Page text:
Unintended disclosure accounts for a big chunk of data breaches in 2017, and spear phishing is on the rise

Security Breach
Unintended disclosures account for 41% of data breaches in 2017, according to a cyber liability insurance firm.

The most common cause of data breaches in 2017 doesn’t involve malicious hackers but simple human error.

More than 40% of healthcare data breaches through the first three quarters of 2017 were the result of unintended disclosures, according to a report released by Beazley Group, which provides cyber liability insurance. The statistics included incidents reported by healthcare clients through the first nine months of 2017.

The second most common data breach cause was hacking or malware at 19%, while 15% involved an insider. Previous Beazley reports show that ransomware incidents are up in 2017 compared to previous years.

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Beazley’s data shows that incidents related to unintended disclosure—like health data sent to the wrong patient or a cloud server left open to the public—have increased over the last three years after accounting for 30% of breaches in 2015. But unintended disclosure is far easier to prevent compared to hacking or malware.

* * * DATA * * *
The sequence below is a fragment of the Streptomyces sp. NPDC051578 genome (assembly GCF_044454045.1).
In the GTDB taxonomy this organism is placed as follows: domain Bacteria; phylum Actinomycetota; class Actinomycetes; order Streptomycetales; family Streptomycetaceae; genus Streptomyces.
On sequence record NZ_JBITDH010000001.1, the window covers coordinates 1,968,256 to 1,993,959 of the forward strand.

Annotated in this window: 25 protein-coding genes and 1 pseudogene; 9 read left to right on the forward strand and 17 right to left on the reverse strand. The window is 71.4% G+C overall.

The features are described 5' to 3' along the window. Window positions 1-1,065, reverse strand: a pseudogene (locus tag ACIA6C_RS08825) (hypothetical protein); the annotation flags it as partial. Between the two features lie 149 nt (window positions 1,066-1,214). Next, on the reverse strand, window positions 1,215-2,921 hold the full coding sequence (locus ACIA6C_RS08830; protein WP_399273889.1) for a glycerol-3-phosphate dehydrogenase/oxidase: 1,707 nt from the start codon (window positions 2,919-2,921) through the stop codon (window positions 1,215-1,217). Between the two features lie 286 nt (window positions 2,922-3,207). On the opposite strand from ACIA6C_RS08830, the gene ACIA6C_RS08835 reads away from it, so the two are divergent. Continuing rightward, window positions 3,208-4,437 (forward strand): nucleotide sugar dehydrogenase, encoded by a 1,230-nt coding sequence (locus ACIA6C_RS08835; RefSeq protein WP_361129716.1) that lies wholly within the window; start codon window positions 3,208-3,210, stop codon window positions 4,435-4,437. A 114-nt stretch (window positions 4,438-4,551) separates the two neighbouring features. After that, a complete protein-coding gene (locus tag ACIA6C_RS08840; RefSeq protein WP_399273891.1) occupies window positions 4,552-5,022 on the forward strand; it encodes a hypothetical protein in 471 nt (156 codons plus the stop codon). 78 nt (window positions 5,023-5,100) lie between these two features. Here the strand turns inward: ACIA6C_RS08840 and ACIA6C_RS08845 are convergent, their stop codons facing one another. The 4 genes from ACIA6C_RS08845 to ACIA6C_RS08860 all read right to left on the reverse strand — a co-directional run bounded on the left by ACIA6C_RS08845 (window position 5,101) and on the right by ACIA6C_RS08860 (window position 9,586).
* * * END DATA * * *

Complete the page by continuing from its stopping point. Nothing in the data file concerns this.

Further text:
Last week, for example, analysts discovered that more than 316,000 blood tests were exposed by a home monitoring company after a cloud repository was misconfigured to allow public access.

Those statistics diverge from an analysis of breaches reported to the Department of Health and Human Services that shows hacking incidents against healthcare entities have increased in recent months and insiders are mostly to blame for breaches in 2017.

RELATED: More than 316,000 patient blood tests exposed in breach linked to home monitoring company

Another notable trend is a ninefold increase in social-engineering attacks, also known as “spear phishing,” in which attackers target employees by impersonating a trusted party like a hospital executive.

Both of these issues, the Beazley report notes, can be resolved through better employee training. Beazley points out that there has also been a slow and steady increase in investigations and resolutions through the Office for Civil Rights, along with larger settlements.